Many countries in the predominantly Muslim world are in a time of transition and of opening to democratic development of which the so-called "Arab Spring” has seen only the most recent and dramatic developments. Particularly against that background, there has been a developing interest in "the Turkish model” of transition from authoritarianism to democracy.
The Muslim World and Politics in Transition includes chapters written by international scholars with expertise in relation to the contexts that it addresses. It discusses how the Gülen movement has positioned itself and has sought to contribute within societies – including the movement's home country of Turkey – in which Muslims are in the majority and Islam forms a major part of the cultural, religious and historical inheritance.
The movement and initiatives inspired by the Turkish Muslim scholar Fethullah Gülen began in Turkey, but can now be found throughout the world, including in both Europe and in the 'Muslim world'. Bloomsbury has a companion volume edited by Paul Weller and Ihsan Yilmaz on European Muslims, Civility and Public Life: Perspectives on and From the Gulen Movement.
The scholars whose work appears in this book represent a variety of disciplines, faiths, and nations and offer a wide range of narratives, analyses, and critiques. This title moves beyond mere introduction, analyzing Hizmet and the manifestations of this interfaith movement.
For more than 80 years Turkey has been ruled by the secular democratic structures created by Kemal Ataturk. Now, however, the rise of the Justice and Development Party (AKP) and its series of electoral victories are creating a new system. Whilst portraying itself as a centre-right reform party, the AKP has been accused of having an Islamist agenda. After almost a decade in power, there is serious evidence that this claim is true. At home, the AKP has been changing basic Turkish attitudes and institutions, from buying up a large portion of the country’s media to revising its laws, and even taking the lead in the writing of a new constitution. Internationally, Turkey has moved away from the West and Israel toward Iran and radical Islamist groups. While its intentions—and ability to fulfil them—are still unclear, the AKP has been leading the most important transformation of Turkey since the formation of the republic after World War I. This book systematically examines the AKP’s ideology, support base, actions in office, and goals.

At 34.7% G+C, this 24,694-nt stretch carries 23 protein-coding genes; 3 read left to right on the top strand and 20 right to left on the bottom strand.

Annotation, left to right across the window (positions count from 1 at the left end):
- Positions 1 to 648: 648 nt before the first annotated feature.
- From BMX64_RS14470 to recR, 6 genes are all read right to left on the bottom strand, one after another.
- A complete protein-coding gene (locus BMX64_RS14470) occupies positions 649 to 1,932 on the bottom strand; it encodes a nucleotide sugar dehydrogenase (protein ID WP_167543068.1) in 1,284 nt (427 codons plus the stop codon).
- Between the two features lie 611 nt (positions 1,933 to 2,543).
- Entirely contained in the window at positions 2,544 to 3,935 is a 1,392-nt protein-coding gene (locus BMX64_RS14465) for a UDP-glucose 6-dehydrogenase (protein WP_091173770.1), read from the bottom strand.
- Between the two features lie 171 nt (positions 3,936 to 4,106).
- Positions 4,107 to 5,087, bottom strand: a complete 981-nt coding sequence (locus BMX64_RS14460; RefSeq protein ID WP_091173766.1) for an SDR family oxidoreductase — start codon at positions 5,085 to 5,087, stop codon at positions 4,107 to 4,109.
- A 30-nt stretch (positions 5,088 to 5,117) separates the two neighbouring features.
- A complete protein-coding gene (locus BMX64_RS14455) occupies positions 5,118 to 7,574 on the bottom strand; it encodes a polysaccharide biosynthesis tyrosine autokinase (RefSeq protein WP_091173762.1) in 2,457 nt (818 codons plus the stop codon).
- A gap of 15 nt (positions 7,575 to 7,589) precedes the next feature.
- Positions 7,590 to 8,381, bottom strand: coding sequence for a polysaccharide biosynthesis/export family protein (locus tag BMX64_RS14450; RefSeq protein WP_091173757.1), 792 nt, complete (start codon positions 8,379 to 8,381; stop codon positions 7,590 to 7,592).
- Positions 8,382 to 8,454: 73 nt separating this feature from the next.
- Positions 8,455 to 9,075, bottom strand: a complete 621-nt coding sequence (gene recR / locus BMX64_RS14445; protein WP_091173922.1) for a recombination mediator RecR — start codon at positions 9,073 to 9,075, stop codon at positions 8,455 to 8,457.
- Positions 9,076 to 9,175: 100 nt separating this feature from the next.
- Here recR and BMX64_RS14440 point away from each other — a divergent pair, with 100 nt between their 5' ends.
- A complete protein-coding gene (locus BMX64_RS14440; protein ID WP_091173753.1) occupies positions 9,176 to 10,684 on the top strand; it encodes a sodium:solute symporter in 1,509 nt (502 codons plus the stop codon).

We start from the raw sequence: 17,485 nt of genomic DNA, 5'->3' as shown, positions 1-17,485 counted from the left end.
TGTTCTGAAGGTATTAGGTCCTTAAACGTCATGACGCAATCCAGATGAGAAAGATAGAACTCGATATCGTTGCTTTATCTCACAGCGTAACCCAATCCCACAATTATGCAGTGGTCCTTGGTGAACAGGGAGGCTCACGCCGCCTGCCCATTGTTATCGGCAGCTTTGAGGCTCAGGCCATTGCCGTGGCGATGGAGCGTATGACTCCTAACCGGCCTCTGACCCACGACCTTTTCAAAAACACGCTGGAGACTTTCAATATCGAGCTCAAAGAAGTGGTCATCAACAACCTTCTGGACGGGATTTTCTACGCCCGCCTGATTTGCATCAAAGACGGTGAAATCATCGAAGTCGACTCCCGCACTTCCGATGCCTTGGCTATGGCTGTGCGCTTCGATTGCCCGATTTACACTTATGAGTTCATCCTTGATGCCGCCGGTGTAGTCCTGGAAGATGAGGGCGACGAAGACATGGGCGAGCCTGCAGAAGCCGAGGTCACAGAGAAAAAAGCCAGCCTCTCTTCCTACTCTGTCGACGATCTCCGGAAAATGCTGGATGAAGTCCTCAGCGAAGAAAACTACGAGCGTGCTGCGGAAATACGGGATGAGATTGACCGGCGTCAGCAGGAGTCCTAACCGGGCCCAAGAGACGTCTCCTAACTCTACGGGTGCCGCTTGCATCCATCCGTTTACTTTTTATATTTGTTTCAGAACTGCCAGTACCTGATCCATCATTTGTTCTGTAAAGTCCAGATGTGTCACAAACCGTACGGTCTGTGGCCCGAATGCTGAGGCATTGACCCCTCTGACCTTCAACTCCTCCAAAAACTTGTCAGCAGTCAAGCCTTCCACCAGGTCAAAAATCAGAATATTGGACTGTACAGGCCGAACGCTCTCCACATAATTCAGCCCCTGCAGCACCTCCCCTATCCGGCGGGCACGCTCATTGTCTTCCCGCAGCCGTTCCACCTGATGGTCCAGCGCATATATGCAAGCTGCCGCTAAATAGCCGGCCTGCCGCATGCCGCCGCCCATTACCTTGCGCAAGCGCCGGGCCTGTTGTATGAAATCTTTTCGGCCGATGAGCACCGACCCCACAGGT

This book was published as a special issue of the Turkish Studies.
This book contextualizes the rise of a neo-Islamic Turkish bourgeoisie class with a particular reference to the relationship between Islam and Capitalism, and makes the argument for their ultimate compatibility . Additionally, the claim is made that the formation of this new socio-economic class has been detrimental to Turkey's efforts to consolidate its democracy. In order to analyze these processes, an Islamic-oriented young business group, Economic Entrepreneurship and Business Ethic Association (IGIAD), was taken as a case study. Drawing on fieldwork in examining IGIAD’S mission, vision, and activities, the book argues that such associations were born as a response to increasing tension between capitalism and Islam, with the aim of creating a ‘moral’ economy within global capitalism.
An essential source for students of contemporary Turkish culture and society, Gerald MacLean’s absorbing account of this enigmatic individual is accessible to a wide circle of readers and throws light on important episodes of Turkey’s recent history.